A farmer has been overwhelmed by the outpouring of assist from fellow farmers and most of the people after being cleared of dangerous driving and jail hurt.

Durham farmer Robert Hooper revealed he had been inundated with messages of assist and presents since a jury cleared him of every charges.

See moreover: Farmer who flipped automobile with telehandler cleared of charges

“The support from people across the country, from both farmers and non-farmers, has been overwhelming. I’ve been through eight months of hell,” said Mr Hooper, speaking utterly to Farmers Weekly.

Following a four-day trial at Durham Crown Court, the jury returned “not guilty” verdicts in direction of every charges on Friday 4 February.

Mr Hooper, of earlier good character, used his telehandler to remove a Vauxhall Corsa parked on his land, and he knowledgeable jurors: “An Englishman’s home is his castle and my castle starts at that front gate.”

The automobile had been parked on the driveway to his property, Brockersgill Farm, at Newbiggin-in-Teesdale, at 5pm on Saturday 5 June last 12 months, and its driver was requested to maneuver it, which he did, nonetheless returned at 5.30pm.

Mr Hooper decided to not title the police, on account of his farm had suffered eight burglaries in latest instances and he had not acquired the simplest response time.

Telehandler flipping car off land

© Crown Prosecution Service

‘Punched twice’

The fourth-generation hill farmer, 57, knowledgeable the courtroom that he was punched inside the face twice by Charlie Burns, 21, from South Tyneside, after he politely requested him and the driving force, Elliott Johnson, to depart as that they had been blocking entry.

The males had claimed the automobile had two deflated tyres they normally could not switch it.

Mr Hooper knowledgeable Farmers Weekly: “I simply pulled beside them with the buggy and mentioned, ‘now lads, can we please have this moved? I need to be in and out’.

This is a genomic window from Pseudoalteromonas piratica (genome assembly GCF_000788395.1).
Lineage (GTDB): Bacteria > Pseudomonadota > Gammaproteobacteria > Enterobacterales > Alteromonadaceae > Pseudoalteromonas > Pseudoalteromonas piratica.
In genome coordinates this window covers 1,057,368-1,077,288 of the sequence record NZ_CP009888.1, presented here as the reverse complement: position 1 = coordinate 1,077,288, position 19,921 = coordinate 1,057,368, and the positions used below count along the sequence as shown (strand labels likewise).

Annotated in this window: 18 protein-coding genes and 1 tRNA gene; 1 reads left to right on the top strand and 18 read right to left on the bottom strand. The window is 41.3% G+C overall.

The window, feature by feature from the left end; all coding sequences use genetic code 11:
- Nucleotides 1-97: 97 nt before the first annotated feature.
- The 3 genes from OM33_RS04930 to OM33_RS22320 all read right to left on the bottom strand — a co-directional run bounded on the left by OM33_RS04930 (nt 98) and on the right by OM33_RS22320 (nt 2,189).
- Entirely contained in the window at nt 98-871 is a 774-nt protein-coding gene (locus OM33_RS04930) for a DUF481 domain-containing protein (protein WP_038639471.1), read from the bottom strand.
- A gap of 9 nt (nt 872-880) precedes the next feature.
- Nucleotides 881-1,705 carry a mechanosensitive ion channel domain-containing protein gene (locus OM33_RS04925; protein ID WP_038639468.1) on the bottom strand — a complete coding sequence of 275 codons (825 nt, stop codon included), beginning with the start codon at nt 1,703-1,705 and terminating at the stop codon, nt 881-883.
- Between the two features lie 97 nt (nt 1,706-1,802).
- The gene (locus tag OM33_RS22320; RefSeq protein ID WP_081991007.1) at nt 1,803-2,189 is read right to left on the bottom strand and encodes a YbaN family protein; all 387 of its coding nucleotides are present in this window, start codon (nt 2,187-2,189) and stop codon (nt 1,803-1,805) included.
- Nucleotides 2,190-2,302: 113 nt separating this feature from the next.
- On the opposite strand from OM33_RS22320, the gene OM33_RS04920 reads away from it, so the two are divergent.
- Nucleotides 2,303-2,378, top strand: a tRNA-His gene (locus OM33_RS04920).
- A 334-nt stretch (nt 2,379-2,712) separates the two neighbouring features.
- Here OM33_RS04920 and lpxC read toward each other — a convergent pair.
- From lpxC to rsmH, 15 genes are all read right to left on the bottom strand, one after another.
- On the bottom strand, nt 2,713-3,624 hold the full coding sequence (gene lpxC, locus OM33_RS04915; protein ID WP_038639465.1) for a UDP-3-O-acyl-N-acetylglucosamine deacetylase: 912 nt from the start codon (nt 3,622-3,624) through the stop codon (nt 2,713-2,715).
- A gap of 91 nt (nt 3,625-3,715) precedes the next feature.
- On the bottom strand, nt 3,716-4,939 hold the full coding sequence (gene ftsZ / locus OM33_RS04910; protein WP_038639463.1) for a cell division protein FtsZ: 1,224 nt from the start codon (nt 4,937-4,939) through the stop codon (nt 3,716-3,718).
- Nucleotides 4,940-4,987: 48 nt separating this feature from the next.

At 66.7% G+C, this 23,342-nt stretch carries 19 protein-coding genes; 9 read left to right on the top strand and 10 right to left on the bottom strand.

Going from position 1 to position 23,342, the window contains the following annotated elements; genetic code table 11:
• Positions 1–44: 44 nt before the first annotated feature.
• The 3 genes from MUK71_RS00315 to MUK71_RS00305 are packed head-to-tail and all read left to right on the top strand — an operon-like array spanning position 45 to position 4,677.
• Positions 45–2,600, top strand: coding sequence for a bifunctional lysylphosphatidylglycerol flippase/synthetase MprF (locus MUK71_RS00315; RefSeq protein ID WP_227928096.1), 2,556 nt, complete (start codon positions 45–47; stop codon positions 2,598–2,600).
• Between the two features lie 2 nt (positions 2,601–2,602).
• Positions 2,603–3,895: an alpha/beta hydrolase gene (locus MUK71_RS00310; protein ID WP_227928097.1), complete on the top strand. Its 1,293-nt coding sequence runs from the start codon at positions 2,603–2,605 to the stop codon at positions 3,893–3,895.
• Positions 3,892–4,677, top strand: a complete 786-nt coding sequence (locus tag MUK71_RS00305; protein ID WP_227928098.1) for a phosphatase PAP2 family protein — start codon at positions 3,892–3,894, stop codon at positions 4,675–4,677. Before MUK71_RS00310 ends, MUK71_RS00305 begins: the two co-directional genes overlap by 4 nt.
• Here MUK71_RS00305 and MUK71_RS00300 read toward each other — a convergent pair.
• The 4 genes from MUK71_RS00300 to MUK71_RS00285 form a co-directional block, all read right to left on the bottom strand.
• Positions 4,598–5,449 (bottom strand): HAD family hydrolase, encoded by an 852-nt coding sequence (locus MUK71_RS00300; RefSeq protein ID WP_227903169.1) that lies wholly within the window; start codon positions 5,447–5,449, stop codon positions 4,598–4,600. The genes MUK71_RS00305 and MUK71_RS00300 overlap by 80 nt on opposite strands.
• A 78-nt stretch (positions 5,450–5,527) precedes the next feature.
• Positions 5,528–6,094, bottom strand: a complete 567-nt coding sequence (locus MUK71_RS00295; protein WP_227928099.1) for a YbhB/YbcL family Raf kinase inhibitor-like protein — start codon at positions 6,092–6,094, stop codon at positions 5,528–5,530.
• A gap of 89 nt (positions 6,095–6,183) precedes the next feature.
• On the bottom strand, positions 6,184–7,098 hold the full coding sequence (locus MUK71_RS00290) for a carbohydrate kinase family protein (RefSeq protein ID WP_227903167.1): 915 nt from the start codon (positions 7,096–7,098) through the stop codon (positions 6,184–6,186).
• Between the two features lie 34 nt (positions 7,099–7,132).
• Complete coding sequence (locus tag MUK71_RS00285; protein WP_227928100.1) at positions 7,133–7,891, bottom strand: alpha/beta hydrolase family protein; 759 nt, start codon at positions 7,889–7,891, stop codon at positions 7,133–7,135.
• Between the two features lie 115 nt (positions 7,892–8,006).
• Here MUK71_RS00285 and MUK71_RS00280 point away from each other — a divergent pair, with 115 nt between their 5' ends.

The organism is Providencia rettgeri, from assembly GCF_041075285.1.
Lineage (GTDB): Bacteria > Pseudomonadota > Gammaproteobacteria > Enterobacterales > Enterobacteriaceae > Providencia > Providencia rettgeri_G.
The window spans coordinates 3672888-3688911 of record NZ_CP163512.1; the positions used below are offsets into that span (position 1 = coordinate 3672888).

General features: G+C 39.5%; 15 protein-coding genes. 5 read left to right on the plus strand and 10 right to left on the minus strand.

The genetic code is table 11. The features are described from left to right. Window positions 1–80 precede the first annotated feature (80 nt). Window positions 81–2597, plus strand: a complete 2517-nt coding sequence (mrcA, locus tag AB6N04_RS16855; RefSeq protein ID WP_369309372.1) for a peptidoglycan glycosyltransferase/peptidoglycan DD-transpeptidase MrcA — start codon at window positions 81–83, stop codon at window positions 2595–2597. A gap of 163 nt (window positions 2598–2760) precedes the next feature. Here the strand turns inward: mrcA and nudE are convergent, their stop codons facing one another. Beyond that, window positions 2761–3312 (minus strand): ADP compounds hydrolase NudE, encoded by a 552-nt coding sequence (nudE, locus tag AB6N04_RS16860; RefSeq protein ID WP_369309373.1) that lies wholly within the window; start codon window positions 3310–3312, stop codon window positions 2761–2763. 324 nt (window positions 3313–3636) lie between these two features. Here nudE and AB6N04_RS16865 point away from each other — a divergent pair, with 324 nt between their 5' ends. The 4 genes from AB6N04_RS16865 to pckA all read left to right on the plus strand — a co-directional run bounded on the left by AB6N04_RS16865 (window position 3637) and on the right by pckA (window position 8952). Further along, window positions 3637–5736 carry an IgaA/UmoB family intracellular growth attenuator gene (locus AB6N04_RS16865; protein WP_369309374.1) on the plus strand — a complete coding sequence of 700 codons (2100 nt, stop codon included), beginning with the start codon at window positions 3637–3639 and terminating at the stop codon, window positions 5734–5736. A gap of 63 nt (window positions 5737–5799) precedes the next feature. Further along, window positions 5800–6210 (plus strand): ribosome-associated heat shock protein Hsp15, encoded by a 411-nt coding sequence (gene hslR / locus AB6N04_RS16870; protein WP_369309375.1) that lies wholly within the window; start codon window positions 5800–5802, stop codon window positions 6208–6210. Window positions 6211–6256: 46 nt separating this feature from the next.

“Instantly, he [Charlie Burns] was two inches away from my nostril, saying: ‘We aren’t f***ing transferring this automobile.’

“Within 20 seconds of seeing [Mr] Burns, I had been punched twice. What do you do if you end up punched within the face?

“That had by no means occurred to me earlier than – it’s not my world. Instinct took over and the very first thing I thought of was our personal security.

“It was a similar feeling to calving cows. Over the years, I’ve had two cows come for me. Anyone who calves cows, and has a suckler cow come for them, knows only one thing goes through your mind – save yourself.”

Mr Hooper said farmers further up the dale had been affected by delinquent behaviour at an space magnificence spot and he knew he wanted to get the automobile off his property shortly, as he needed entry to get a tractor earlier to feed the cows.

“I felt frightened. I didn’t know if they were carrying any weapons,” he added.

Car flipped

A video carried out in courtroom confirmed Mr Hooper eradicating the automobile from his driveway alongside together with his telehandler, flipping it into the freeway.

He said he did not realise he had struck shirtless Mr Burns with the telehandler’s forks and knocked him to the underside, on account of his glasses had been knocked off and his imaginative and prescient was impaired.

During the trial, Mr Hooper’s barrister, Michael Rawlinson, used a 400-year-old precedent set by British jurist Sir Edward Coke to argue effectively that his client had the exact to defend his property.

Mr Hooper’s confederate, Karen Henderson, knowledgeable Farmers Weekly that what occurred was “exceptional” and he or she would not want this to happen to another farmer.

“We’re not anti-tourism, but people need to be educated about what goes on in the countryside and respect working farmers and this beautiful area,” she added.

Karen Henderson and Robert Hooper

Karen Henderson and Robert Hooper © Martin Rogers

Farmer seeks to offset costs and assist charities

Robert Hooper would welcome affords of assist to assist with the costs involved inside the trial and the affect on his farm.

Mr Hooper said he had suffered sleepless nights and anxiousness desirous in regards to the finish results of the trial, and made errors in his work which may have resulted in personal harm.

Although the tip outcome was optimistic, he has incurred approved costs and spent money on further staff whereas he was away from the farm.

Once his costs are met, he wish to fund duties to assist rural communities to say “thank you”.

The charities that he wish to assist of their work are the Upper Teesdale Agricultural Support Services and the Farming Community Network.

More particulars will most likely be revealed shortly.

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